On behalf of universities in Kansas and Missouri along the I-70 corridor, it is our pleasure to welcome you to our website and organization. As suggested in our mission statement, the I-70 network was established to facilitate interdisciplinary research and teaching on topics related to aging.
Founding participating institutions of higher education include the University of Kansas (that provided the original funding for the foundation of the organization), Kansas State University, Washburn University, University of Kansas Medical Center, University of Missouri-Kansas City, Rockhurst University, University of Missouri-Columbia, Washington University, University of St. Louis, and University of Missouri-St. Louis. Our industrial partners include professionals from Telecare Global, Keystone Technologies, ProactiveSense, Action Pact, ARI, and Frank Zilm & Associates along with staff from the Mid-America Regional Council.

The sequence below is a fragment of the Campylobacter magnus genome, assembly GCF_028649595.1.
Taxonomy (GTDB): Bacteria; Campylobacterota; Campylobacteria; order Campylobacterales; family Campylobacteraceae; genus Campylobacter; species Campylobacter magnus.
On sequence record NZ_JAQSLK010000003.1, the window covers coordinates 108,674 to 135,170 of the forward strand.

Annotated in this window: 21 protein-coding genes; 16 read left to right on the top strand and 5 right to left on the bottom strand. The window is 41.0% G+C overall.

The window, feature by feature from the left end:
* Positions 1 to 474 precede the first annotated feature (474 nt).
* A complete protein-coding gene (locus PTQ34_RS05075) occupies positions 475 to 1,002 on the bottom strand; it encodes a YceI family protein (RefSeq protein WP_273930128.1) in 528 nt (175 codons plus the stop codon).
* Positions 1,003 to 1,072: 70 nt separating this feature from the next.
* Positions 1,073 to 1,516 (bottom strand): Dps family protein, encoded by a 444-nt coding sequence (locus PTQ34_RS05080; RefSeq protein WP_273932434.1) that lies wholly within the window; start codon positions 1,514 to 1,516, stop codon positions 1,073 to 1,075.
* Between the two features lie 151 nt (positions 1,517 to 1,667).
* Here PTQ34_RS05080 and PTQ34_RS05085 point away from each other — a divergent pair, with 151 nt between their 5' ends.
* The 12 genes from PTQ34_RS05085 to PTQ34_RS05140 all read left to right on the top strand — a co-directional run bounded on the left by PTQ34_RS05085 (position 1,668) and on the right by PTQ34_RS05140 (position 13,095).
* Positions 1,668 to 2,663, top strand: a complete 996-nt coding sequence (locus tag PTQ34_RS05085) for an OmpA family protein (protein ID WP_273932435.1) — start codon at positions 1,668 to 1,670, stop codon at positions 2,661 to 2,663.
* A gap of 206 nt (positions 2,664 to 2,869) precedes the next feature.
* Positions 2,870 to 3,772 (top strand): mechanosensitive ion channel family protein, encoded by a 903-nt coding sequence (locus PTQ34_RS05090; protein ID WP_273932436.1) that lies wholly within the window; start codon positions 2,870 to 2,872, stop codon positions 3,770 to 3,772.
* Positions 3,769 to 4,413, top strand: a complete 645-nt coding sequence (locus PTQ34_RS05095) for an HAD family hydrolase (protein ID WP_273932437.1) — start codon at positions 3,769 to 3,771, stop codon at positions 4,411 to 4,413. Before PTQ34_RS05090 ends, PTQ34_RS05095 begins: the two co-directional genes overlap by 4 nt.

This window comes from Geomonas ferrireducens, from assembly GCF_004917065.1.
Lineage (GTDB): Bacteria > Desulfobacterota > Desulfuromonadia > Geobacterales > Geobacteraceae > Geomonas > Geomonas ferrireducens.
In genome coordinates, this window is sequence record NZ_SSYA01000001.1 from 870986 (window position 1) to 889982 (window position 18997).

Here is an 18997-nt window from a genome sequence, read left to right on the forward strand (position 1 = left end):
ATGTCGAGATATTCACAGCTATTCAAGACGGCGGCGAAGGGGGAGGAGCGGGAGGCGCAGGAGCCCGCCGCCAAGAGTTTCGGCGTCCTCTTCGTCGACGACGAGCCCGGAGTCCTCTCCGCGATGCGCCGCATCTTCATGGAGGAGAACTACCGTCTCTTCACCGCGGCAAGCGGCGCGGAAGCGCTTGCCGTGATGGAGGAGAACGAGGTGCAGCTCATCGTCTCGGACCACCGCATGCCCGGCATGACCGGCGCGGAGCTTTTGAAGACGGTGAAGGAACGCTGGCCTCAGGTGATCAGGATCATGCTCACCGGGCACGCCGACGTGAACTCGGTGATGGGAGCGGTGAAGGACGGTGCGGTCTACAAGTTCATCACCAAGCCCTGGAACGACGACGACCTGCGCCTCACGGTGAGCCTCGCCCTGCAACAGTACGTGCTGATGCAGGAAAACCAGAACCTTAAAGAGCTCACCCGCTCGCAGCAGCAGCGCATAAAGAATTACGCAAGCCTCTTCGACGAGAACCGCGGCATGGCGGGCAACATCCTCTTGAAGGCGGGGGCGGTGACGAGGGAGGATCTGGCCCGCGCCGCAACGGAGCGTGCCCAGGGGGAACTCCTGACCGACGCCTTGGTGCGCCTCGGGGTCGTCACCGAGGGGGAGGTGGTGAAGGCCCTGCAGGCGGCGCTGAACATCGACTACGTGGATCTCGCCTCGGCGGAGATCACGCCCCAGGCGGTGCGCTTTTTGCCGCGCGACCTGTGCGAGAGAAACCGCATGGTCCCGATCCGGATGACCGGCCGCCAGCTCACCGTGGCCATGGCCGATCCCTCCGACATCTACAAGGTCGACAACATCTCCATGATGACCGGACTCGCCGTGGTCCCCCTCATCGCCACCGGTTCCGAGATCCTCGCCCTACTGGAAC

These people, institutions, and organizations represent only some of hundreds of individuals in America’s heartland who have significant expertise in aging. The impetus for the creation of this network, however, is based on the fact that major institutions of higher education in the middle of the United States from the Mississippi River to the Rocky Mountains have an astounding breadth and depth of university faculty from many disciplines who focus on various aspects of aging, yet these faculty are not organized across universities to strengthen their prospects of receiving grants in an increasingly competitive research environment and to improve teaching. If organized differently, faculty not only could build stronger, interdisciplinary research teams and teaching exchanges across universities, but they could also increase the size and diversity of their participant registry pools across urban and rural settings, racial and ethnic origin, and socio-economic class.
We know that it takes a lot of time and effort to bring such an organization to life and over the next few years our interest in working together will tell the tale of our success. We hope that this success attracts additional institutions and industrial partners to our fledgling project.
Dennis Domer (New Cities 2.0) and Marjorie Skubic (University of Missouri)